I excitedly told a colleague that Fred Reichheld is speaking at G-Force EMEA, our premier customer event for Europe and its neighboring regions. His response was “Who?” I said he’s the guy who invented the Net Promoter Score (NPS), and he responded, “Ahh, I know it’s important. But frankly, I don’t know what it is.” So here is a primer my friend.
What is ‘Net Promoter Score’?
The Net Promoter Score is a powerful yet simple technique to judge customer satisfaction, loyalty, and market momentum. It was proposed by Fred Reichheld of Bain & Company in 2003 as an alternative to traditional surveys.
Its name, Net PROMOTER Score, explains everything. Your customers are surveyed with just one question, would you recommend our product or service to someone else? And, the customer is encouraged to add comments.
This approach jettisons a typical string of questions about loyalty, satisfaction, urge to leave, etc and doubles down on the word ‘recommend’. It places your customer on the spot. Would he or she stake their personal credibility behind your product or service? Psychologically, it also triggers your customer to explain your best or worst feature. If their minds agree to a recommendation, they are also primed to explain why, which directly points at how your company is different.
The surveys are quick to compute, and deliver a top-level score that spans from as low as −100 (everybody is a detractor) to as high as +100 (everybody is a promoter). A score that is higher than zero is good, and a score of +50 is excellent. Typically, managers focus on the top segment of those who care, the Net Promoters.
Fred Reichheld’s approach was a radical departure in 2003. Typical surveys were longer and more nuanced about the customer experience. But, he argued they were too slow to compile, were arduous for the customer, and got expensive to use everywhere and all the time.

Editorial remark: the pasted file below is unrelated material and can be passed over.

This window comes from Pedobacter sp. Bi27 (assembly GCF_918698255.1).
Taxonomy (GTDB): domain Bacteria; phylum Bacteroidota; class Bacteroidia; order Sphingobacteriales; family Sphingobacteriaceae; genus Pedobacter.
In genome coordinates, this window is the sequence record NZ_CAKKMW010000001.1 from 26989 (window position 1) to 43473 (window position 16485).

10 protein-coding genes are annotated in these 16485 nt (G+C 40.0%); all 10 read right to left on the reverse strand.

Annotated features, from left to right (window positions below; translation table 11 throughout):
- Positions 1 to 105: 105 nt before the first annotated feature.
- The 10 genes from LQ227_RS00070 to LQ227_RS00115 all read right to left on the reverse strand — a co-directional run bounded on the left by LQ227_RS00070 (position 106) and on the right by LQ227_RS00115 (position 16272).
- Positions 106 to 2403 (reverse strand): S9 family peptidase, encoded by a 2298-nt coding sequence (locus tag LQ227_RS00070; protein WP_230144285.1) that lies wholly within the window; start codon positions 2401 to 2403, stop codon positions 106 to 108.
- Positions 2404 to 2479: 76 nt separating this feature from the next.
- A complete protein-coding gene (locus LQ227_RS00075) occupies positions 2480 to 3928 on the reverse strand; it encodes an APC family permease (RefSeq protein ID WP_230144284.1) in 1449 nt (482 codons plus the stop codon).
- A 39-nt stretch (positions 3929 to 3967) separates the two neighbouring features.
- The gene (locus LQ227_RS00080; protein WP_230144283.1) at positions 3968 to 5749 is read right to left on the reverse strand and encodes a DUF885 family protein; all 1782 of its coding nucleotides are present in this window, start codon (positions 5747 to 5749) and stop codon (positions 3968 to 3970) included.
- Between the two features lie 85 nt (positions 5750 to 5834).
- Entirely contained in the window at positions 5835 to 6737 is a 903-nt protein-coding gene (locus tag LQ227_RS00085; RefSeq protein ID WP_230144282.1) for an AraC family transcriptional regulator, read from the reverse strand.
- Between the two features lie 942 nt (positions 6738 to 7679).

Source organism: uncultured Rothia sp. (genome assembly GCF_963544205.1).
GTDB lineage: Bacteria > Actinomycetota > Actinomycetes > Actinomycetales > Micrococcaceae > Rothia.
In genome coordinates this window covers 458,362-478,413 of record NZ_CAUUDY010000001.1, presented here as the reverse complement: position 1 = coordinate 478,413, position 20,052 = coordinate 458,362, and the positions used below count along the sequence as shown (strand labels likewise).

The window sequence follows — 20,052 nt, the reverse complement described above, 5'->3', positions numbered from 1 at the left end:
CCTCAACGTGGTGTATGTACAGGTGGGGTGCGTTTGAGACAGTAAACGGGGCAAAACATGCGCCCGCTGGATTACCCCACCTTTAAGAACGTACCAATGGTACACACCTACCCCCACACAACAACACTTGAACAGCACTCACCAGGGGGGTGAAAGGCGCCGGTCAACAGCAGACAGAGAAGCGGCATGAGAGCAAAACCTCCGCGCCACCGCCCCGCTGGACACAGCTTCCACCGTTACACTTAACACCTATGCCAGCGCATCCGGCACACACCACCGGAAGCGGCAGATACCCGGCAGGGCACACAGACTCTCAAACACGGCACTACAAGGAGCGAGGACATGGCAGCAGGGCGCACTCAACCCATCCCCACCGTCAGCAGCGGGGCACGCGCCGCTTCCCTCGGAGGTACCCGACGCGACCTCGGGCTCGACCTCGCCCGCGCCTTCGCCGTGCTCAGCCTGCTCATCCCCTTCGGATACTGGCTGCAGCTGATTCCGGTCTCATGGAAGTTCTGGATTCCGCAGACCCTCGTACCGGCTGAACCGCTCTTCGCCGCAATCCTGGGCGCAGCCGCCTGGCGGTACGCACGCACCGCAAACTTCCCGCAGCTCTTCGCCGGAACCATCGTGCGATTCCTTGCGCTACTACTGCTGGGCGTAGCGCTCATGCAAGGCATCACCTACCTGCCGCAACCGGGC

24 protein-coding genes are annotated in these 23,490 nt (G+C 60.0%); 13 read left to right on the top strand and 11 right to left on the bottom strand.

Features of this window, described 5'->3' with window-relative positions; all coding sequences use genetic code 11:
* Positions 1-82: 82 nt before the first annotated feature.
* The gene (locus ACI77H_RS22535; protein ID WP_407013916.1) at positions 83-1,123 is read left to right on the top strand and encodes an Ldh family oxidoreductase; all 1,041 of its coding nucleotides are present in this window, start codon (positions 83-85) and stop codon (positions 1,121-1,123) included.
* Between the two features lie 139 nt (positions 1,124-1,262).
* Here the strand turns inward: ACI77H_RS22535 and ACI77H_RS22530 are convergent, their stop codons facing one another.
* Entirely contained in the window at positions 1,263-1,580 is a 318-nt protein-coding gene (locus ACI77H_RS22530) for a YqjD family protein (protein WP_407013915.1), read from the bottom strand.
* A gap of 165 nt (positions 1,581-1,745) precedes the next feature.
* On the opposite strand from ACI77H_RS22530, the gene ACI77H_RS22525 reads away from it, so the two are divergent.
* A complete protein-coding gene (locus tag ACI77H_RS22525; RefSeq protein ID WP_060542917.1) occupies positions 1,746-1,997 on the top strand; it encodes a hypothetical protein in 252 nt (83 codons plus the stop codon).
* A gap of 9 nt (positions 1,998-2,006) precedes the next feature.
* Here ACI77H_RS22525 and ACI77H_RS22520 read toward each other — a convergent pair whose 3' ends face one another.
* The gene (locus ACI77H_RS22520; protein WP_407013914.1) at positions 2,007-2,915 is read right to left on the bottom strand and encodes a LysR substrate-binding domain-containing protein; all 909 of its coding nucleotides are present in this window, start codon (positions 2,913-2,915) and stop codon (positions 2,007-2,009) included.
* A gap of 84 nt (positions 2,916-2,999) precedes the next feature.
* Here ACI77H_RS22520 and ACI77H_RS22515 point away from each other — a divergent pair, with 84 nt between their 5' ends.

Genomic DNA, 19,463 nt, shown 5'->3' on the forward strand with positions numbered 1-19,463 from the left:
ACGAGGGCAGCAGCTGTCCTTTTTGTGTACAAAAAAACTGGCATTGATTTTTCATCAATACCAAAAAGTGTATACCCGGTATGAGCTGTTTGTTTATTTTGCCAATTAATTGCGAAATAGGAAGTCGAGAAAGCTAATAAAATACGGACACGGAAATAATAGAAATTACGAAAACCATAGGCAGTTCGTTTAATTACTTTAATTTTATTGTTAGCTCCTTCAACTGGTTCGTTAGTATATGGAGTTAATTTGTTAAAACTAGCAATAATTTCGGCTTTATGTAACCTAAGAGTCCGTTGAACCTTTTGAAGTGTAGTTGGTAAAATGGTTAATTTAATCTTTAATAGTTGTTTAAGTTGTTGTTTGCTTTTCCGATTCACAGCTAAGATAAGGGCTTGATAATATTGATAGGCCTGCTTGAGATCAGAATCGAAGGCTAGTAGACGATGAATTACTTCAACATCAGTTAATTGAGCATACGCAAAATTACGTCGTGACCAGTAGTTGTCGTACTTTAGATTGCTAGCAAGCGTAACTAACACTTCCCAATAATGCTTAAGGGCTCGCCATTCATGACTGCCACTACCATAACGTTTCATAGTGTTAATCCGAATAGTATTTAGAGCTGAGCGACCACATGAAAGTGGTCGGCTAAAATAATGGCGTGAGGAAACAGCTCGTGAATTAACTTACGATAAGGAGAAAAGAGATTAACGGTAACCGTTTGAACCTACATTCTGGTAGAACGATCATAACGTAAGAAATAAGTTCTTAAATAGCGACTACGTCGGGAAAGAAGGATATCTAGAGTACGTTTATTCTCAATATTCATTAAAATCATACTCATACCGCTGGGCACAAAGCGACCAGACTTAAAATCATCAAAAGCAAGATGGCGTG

The longer surveys also contained a fatal flaw – senior executive management never embraced them for long.
Why is the Net Promoter Score important?
Besides being faster and cheaper, Fred Reichheld contends the Net Promoter Score is a more useful predictor of growth.
From his 2003 article in the Harvard Business Review, he wrote that “in most of the industries that I studied, the percentage of customers who were enthusiastic enough to refer a friend or colleague—perhaps the strongest sign of customer loyalty—correlated directly with differences in growth rates among competitors.”
He goes on to clarify that “evangelistic customer loyalty is clearly one of the most important drivers of growth. While it doesn’t guarantee growth, in general profitable growth can’t be achieved without it.”
That combination of survey simplicity (fast, clear, cheap) and confidence (the score predicts growth) is like catnip to senior executives. Management must pursue growth. This fact also explains why they have trouble focusing on just satisfaction and loyalty. Momentum is obscured.
If you tie your operation to its impact on the Net Promoter Score, then you should hear the happy sounds of corporate wallets being unzipped for your projects.
How would you use it in Customer Service?
The standard techniques of Performance Management and Workforce Optimization will gladly absorb something as simple and compelling as a Net Promoter Score. But, your existing technology and techniques may trip you up.
If the first step is to systematically ask your customers if they would recommend your business, then the next step is to capture the answer, especially if they give comments. From there, you marry the customer scores with the wealth of interaction details in the Contact Center. This includes the operational measures like first contact resolution as well as the business purpose (Product, Billing, etc), and which employees handled the interaction, as well as their degree of training.
The first big challenge for most contact centers is that existing technologies will slow you down, if not completely derail your efforts. And remember, executives like Net Promoter Score because it is fast. If you can’t keep up, your projects will get left behind.
To move forward, contact centers must evolve from ACD Reports to a reporting solution that captures efficiency metrics (wait time, handle time, etc) and effectiveness metrics (sale made, issue resolved, etc), while using a business-centric database to expedite analysis.
Another hurdle is moving past Quality Monitoring and on to Speech Analytics, which can systematically capture and catalogue the comments far more quickly than manual techniques. I’d place a premium on solutions which guarantee a higher rate of detection and accuracy.